Eutheriodontia

Eutheriodonts
Temporal range: Middle Permian-Holocene, 265–0 Ma
Life restoration of the therocephalian Microgomphodon
Life restoration of the cynodont Tritylodon
Scientific classification
Domain: Eukaryota
Kingdom: Animalia
Phylum: Chordata
Clade: Synapsida
Clade: Therapsida
Clade: Theriodontia
Clade: Eutheriodontia
Hopson & Barghusen, 1986
Subgroups

Eutheriodontia is a clade of therapsids which appear during the Middle Permian and which includes therocephalians and cynodonts, this latter group including mammals and related forms.

With the dicynodonts, they form one of two lineages of therapsids that survived the End-Permian extinction and which diversified again during the Triassic, before the majority of them disappeared before or during the Triassic–Jurassic extinction, except for a lineage of cynodonts that later gave rise to mammals.

Classification

The clade was named in 1986 by James Allen Hopson and Herbert Richard Barghusen, the name meaning the "true Theriodontia". Within Hopson's system, the Eutheriodontia are the sister group of the Gorgonopsia within the Theriodontia. A close relationship between therocephalians and cynodonts had been recognized for many years. In 2001 the Eutheriodontia were defined as the least inclusive clade including Mammalia and Bauria. Even today, the taxon has a strong recognition among paleontologists and is regularly cited in several studies concerning therapsids.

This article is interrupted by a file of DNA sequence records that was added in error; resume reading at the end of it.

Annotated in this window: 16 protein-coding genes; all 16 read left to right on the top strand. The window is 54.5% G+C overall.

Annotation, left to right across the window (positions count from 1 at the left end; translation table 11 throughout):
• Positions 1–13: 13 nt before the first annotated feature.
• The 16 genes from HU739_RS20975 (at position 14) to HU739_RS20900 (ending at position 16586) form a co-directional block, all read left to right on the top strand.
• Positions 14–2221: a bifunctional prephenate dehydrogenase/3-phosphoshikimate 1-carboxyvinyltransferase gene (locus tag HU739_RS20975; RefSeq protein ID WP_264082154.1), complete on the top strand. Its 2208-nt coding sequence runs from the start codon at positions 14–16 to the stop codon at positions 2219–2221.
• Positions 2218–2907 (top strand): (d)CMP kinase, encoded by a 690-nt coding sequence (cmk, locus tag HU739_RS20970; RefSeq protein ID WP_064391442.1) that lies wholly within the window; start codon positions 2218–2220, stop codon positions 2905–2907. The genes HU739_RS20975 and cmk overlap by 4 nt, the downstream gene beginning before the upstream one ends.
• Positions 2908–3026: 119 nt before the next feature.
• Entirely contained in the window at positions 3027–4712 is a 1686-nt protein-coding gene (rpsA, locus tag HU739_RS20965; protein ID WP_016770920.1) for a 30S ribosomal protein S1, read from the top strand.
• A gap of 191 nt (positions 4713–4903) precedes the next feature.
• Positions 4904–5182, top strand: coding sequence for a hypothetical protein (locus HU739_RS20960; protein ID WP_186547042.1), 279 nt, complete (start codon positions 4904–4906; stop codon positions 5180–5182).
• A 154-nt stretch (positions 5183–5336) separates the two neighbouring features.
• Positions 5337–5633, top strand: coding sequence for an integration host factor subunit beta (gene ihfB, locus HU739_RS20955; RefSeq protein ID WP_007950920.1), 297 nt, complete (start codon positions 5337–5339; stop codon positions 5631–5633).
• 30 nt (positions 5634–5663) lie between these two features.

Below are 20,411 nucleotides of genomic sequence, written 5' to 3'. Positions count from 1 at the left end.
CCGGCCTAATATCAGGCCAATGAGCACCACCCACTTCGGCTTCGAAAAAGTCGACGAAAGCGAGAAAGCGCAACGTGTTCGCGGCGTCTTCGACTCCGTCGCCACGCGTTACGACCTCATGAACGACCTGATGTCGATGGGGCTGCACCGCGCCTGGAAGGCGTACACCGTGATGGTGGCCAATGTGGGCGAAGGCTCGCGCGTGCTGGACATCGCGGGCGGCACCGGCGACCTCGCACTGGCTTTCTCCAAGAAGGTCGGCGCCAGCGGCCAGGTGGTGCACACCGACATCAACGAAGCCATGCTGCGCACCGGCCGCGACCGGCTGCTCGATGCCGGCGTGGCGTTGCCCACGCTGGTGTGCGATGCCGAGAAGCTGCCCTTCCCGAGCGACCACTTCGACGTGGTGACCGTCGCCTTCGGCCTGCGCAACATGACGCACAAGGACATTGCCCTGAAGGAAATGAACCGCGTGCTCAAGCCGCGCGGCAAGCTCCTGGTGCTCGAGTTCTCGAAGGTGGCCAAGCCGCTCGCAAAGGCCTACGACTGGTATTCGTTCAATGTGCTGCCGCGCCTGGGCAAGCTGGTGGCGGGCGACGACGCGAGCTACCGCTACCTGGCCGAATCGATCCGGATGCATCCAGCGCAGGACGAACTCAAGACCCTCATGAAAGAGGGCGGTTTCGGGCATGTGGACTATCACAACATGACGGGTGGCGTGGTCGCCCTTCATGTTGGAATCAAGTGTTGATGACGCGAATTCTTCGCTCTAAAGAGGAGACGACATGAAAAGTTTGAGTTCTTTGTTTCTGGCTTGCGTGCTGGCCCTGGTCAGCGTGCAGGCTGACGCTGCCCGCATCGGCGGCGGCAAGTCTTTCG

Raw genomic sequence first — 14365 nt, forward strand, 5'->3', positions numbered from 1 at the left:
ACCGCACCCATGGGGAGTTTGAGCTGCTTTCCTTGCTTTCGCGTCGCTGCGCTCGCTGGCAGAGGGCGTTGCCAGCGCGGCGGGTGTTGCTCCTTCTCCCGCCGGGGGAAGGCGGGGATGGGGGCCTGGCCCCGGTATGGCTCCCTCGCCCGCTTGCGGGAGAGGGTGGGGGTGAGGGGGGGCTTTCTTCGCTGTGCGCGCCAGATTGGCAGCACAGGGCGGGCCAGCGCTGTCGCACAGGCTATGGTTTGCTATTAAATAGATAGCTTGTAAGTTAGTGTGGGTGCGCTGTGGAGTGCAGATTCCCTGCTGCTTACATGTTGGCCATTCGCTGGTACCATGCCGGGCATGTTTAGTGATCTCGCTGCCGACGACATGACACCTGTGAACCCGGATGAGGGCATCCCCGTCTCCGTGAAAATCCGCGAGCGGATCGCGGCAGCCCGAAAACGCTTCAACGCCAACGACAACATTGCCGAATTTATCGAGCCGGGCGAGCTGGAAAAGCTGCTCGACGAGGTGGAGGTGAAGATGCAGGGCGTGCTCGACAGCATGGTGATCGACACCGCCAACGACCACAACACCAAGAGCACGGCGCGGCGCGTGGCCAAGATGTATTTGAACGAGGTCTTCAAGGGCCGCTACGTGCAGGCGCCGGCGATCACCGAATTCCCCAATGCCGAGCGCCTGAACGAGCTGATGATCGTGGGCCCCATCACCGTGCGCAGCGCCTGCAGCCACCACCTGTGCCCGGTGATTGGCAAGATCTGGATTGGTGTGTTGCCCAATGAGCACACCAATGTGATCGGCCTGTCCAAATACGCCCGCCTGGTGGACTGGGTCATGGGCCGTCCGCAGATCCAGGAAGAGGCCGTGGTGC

Evolutionary history and characteristics

The therocephalians and cynodonts are thought to have diverged in the Middle Permian, and each group independently evolved mammal-like features, including a secondary palate and the loss of a postorbital bar (these features were retained in mammals, which are considered a derived group of cynodonts). Mammalian features that both groups inherited from a common ancestor include the loss of teeth on the palate, the expansion of the epipterygoid bone at the base of the skull (an area called the alisphenoid in mammals), and the narrowing of the skull roof to a narrow sagittal crest running between large temporal openings.



This page was last updated at 2024-02-10 11:10 UTC. Update now. View original page.

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